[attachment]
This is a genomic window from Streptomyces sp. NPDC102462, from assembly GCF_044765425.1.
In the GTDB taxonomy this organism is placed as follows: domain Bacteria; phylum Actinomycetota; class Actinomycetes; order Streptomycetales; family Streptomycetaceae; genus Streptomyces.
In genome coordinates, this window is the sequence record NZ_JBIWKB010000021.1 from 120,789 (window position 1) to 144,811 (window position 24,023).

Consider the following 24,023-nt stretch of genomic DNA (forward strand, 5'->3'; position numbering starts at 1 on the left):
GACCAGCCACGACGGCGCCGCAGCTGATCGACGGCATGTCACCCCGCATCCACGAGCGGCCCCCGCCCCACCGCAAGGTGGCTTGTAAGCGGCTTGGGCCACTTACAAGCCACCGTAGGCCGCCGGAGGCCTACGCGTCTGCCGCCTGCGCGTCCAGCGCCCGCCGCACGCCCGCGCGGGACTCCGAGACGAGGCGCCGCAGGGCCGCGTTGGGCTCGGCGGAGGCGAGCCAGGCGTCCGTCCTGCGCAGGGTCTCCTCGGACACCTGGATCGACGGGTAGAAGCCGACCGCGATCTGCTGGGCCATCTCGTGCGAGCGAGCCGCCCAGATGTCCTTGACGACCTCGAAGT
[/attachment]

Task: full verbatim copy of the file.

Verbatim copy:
This is a genomic window from Streptomyces sp. NPDC102462, from assembly GCF_044765425.1.
In the GTDB taxonomy this organism is placed as follows: domain Bacteria; phylum Actinomycetota; class Actinomycetes; order Streptomycetales; family Streptomycetaceae; genus Streptomyces.
In genome coordinates, this window is the sequence record NZ_JBIWKB010000021.1 from 120,789 (window position 1) to 144,811 (window position 24,023).

Consider the following 24,023-nt stretch of genomic DNA (forward strand, 5'->3'; position numbering starts at 1 on the left):
GACCAGCCACGACGGCGCCGCAGCTGATCGACGGCATGTCACCCCGCATCCACGAGCGGCCCCCGCCCCACCGCAAGGTGGCTTGTAAGCGGCTTGGGCCACTTACAAGCCACCGTAGGCCGCCGGAGGCCTACGCGTCTGCCGCCTGCGCGTCCAGCGCCCGCCGCACGCCCGCGCGGGACTCCGAGACGAGGCGCCGCAGGGCCGCGTTGGGCTCGGCGGAGGCGAGCCAGGCGTCCGTCCTGCGCAGGGTCTCCTCGGACACCTGGATCGACGGGTAGAAGCCGACCGCGATCTGCTGGGCCATCTCGTGCGAGCGAGCCGCCCAGATGTCCTTGACGACCTCGAAGT